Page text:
Sep 13, 2016

Educational Trends Within 35-and-Up Wealth Quintiles

Previously I wrote about educational composition within under-35 wealth quintiles as a way of testing the reliability of a prison study which used wealth at 20-28 as a marker for class. (Again, I must note that I had much help from Matt Bruenig, both for the idea and the execution.)

My main result was that the bottom wealth quintile for 1989 (near when their study was done) was unusually well-educated, thus demonstrating that wealth at a young age is not a reliable marker for class.

I thought I would confirm this result by looking at 35-and-up families in the Survey of Consumer Finances. It's the same calculations, just with different families. If the previous hypothesis is correct, in this group we should see a smooth increase in educational attainment with increasing wealth. Here's the chart:
As I suspected. Not quite perfect, but very close.

Now, just for fun, here are the same time series charts I did for each under-35 wealth quintile in my previous post, but for 35 and up.
No real big trends to notice here, except for a general increasing educational attainment as we go up the wealth quintiles — and an odd sustained increase in grad school in the third quintile. No idea what that's about, honestly.

Up next: determining the break points separating the wealth quintiles.

Sep 6, 2016

Educational Trends Within Under-35 Wealth Quintiles

Last week, with much help from Matt Bruenig, I wrote a post using microdata analysis of the 1989 Survey of Consumer Finances. Since I have the script, I figure I might as well make full use of it, both for practice and to see what I can find.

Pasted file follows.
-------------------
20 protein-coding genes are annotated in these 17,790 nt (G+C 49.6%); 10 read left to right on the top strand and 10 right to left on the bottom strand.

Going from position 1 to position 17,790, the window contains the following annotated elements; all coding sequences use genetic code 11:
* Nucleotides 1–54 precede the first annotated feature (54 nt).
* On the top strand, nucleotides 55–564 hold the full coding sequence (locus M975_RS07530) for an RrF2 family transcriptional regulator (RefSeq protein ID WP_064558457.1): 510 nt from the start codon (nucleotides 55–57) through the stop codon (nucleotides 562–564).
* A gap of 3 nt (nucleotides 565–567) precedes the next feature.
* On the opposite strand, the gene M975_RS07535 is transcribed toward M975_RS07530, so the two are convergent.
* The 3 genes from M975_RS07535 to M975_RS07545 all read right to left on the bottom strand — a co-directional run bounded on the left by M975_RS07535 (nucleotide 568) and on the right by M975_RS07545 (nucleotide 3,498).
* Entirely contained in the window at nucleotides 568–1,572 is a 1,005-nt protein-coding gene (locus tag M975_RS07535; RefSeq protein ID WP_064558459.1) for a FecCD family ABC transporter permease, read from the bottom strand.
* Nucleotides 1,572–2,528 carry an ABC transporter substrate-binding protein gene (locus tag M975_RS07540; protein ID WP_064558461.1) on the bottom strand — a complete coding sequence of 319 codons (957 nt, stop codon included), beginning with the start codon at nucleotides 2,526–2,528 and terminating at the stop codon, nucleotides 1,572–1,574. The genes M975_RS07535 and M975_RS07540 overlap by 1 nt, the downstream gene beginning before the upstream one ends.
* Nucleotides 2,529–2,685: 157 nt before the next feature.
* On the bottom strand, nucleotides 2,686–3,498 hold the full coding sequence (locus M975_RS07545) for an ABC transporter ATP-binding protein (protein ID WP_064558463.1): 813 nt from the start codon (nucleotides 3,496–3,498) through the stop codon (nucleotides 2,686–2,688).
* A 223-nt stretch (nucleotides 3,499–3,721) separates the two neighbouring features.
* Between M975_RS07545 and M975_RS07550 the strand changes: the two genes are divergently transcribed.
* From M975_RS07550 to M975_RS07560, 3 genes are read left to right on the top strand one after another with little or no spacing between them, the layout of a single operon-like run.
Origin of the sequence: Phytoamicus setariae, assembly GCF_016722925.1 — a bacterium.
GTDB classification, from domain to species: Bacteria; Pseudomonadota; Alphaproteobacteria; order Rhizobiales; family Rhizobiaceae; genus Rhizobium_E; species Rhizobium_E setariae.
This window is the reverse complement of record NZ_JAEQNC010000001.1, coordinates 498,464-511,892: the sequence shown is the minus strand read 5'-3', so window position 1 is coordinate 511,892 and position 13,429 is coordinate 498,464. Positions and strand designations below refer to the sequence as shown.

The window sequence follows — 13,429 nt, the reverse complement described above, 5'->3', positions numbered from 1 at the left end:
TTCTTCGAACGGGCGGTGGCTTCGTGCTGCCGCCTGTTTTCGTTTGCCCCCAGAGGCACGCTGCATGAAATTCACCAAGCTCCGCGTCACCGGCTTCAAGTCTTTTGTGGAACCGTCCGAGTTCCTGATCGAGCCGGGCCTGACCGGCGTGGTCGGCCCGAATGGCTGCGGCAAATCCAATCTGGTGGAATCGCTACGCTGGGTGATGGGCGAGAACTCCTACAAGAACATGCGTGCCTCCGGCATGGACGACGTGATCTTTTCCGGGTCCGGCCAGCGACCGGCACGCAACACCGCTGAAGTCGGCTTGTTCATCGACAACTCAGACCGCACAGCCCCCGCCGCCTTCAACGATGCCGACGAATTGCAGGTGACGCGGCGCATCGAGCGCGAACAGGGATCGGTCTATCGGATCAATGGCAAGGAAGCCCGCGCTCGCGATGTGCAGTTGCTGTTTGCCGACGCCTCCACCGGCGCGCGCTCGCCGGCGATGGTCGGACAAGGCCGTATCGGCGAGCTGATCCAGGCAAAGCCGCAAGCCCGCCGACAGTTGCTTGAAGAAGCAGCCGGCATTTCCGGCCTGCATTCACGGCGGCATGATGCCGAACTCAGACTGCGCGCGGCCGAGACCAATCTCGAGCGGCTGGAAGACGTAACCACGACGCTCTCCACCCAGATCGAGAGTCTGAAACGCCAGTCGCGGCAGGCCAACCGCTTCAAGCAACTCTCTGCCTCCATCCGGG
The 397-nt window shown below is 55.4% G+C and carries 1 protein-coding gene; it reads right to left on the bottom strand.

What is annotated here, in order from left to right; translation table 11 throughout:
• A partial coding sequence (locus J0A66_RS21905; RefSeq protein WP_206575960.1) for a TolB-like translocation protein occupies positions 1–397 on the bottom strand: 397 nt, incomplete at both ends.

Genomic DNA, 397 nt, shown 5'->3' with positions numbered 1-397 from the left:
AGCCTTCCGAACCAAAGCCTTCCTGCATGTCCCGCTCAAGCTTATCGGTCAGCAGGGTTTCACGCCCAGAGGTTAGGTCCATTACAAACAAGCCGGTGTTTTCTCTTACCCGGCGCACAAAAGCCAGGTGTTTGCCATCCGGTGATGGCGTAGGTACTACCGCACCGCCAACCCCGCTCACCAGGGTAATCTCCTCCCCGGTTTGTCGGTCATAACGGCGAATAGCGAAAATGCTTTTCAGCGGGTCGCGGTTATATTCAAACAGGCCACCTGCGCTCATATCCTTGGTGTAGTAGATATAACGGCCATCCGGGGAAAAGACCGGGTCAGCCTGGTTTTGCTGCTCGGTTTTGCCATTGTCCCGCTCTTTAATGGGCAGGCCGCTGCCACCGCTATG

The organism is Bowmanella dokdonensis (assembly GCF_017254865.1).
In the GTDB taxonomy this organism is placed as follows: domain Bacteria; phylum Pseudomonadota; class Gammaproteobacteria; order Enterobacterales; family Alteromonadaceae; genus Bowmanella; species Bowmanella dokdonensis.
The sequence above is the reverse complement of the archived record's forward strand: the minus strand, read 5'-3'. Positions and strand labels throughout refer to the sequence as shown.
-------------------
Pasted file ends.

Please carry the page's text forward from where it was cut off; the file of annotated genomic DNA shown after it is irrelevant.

So for a start, here are some time series trends for educational attainment within income quintiles for under-35 families. Basically what we're doing here is breaking the under-35 population into fifths based on their wealth, determining the educational background of each fifth, and plotting the change over time using the SCF surveys, which are done every three years. (This starts at 1989 and runs through 2013, the most recent survey.)

I bet there is a way to cram all this into one graph, but for the time being here are some simple line charts for each income quintile.





A few things jump out here. The education level of the top wealth quintile is increasing over time, which makes intuitive sense. 

But surely most striking is the high level of education in the bottom quintile. This group is not the least educated, and its education level has increased over time. The share of people with any grad school education and up has doubled for this group, and the share of college graduates has nearly tripled. Interestingly, in the 2013 survey the quintile with the absolute lowest share of less-than-high-school educated families (with 3.3 percent) is the bottom one. 

As I argued in my previous post, wealth at a young age is not a great proxy for overall economic class, because a substantial number of future rich people will appear wealth-poor due to taking out loans for education and not having inherited yet. The wealth brackets for the bottom quintile will probably be massively negative (more on this later), and most high school dropouts will not have the credit rating to take on that kind of debt.

Not much is going in with the middle charts, but it's still kind of interesting to see.